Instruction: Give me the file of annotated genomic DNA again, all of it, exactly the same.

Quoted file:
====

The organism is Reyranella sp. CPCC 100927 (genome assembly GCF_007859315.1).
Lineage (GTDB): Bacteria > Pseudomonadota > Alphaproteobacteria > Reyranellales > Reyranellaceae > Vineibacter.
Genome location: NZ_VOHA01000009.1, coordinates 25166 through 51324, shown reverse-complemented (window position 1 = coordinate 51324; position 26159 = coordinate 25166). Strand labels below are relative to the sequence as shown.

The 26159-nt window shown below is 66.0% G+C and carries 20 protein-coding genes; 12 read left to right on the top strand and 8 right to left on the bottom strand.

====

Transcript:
The organism is Reyranella sp. CPCC 100927 (genome assembly GCF_007859315.1).
Lineage (GTDB): Bacteria > Pseudomonadota > Alphaproteobacteria > Reyranellales > Reyranellaceae > Vineibacter.
Genome location: NZ_VOHA01000009.1, coordinates 25166 through 51324, shown reverse-complemented (window position 1 = coordinate 51324; position 26159 = coordinate 25166). Strand labels below are relative to the sequence as shown.

The 26159-nt window shown below is 66.0% G+C and carries 20 protein-coding genes; 12 read left to right on the top strand and 8 right to left on the bottom strand.